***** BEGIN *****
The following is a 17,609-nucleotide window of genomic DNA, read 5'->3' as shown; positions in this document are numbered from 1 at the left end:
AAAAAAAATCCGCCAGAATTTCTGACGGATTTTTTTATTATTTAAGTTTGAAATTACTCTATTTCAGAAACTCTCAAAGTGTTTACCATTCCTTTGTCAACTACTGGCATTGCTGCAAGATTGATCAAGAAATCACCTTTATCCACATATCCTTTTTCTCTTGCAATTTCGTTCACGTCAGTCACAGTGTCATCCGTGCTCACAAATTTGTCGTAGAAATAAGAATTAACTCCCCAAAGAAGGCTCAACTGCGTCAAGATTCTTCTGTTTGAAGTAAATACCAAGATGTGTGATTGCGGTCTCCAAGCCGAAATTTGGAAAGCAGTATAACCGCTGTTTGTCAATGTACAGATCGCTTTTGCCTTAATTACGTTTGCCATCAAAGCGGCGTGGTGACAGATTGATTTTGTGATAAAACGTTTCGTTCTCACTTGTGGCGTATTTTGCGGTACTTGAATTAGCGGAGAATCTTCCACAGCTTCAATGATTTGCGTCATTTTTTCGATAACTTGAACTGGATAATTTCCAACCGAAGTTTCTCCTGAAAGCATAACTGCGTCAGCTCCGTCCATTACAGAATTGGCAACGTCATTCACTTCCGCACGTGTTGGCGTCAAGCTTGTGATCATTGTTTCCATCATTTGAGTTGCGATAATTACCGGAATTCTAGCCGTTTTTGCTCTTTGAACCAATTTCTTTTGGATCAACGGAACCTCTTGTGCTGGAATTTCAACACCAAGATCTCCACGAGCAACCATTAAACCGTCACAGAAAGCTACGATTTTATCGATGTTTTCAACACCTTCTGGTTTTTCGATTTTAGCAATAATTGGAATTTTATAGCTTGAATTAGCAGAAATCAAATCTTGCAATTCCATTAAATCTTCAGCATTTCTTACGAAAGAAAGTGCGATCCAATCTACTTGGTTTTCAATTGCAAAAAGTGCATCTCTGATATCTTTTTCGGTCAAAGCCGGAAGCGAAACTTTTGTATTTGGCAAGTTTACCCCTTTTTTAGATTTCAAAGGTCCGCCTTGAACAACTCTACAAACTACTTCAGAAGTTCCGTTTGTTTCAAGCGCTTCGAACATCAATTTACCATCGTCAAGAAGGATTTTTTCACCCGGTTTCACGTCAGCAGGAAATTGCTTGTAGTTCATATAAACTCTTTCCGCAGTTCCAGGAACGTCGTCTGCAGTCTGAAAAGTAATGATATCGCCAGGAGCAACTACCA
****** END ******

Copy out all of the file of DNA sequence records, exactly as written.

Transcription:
The following is a 17,609-nucleotide window of genomic DNA, read 5'->3' as shown; positions in this document are numbered from 1 at the left end:
AAAAAAAATCCGCCAGAATTTCTGACGGATTTTTTTATTATTTAAGTTTGAAATTACTCTATTTCAGAAACTCTCAAAGTGTTTACCATTCCTTTGTCAACTACTGGCATTGCTGCAAGATTGATCAAGAAATCACCTTTATCCACATATCCTTTTTCTCTTGCAATTTCGTTCACGTCAGTCACAGTGTCATCCGTGCTCACAAATTTGTCGTAGAAATAAGAATTAACTCCCCAAAGAAGGCTCAACTGCGTCAAGATTCTTCTGTTTGAAGTAAATACCAAGATGTGTGATTGCGGTCTCCAAGCCGAAATTTGGAAAGCAGTATAACCGCTGTTTGTCAATGTACAGATCGCTTTTGCCTTAATTACGTTTGCCATCAAAGCGGCGTGGTGACAGATTGATTTTGTGATAAAACGTTTCGTTCTCACTTGTGGCGTATTTTGCGGTACTTGAATTAGCGGAGAATCTTCCACAGCTTCAATGATTTGCGTCATTTTTTCGATAACTTGAACTGGATAATTTCCAACCGAAGTTTCTCCTGAAAGCATAACTGCGTCAGCTCCGTCCATTACAGAATTGGCAACGTCATTCACTTCCGCACGTGTTGGCGTCAAGCTTGTGATCATTGTTTCCATCATTTGAGTTGCGATAATTACCGGAATTCTAGCCGTTTTTGCTCTTTGAACCAATTTCTTTTGGATCAACGGAACCTCTTGTGCTGGAATTTCAACACCAAGATCTCCACGAGCAACCATTAAACCGTCACAGAAAGCTACGATTTTATCGATGTTTTCAACACCTTCTGGTTTTTCGATTTTAGCAATAATTGGAATTTTATAGCTTGAATTAGCAGAAATCAAATCTTGCAATTCCATTAAATCTTCAGCATTTCTTACGAAAGAAAGTGCGATCCAATCTACTTGGTTTTCAATTGCAAAAAGTGCATCTCTGATATCTTTTTCGGTCAAAGCCGGAAGCGAAACTTTTGTATTTGGCAAGTTTACCCCTTTTTTAGATTTCAAAGGTCCGCCTTGAACAACTCTACAAACTACTTCAGAAGTTCCGTTTGTTTCAAGCGCTTCGAACATCAATTTACCATCGTCAAGAAGGATTTTTTCACCCGGTTTCACGTCAGCAGGAAATTGCTTGTAGTTCATATAAACTCTTTCCGCAGTTCCAGGAACGTCGTCTGCAGTCTGAAAAGTAATGATATCGCCAGGAGCAACTACCA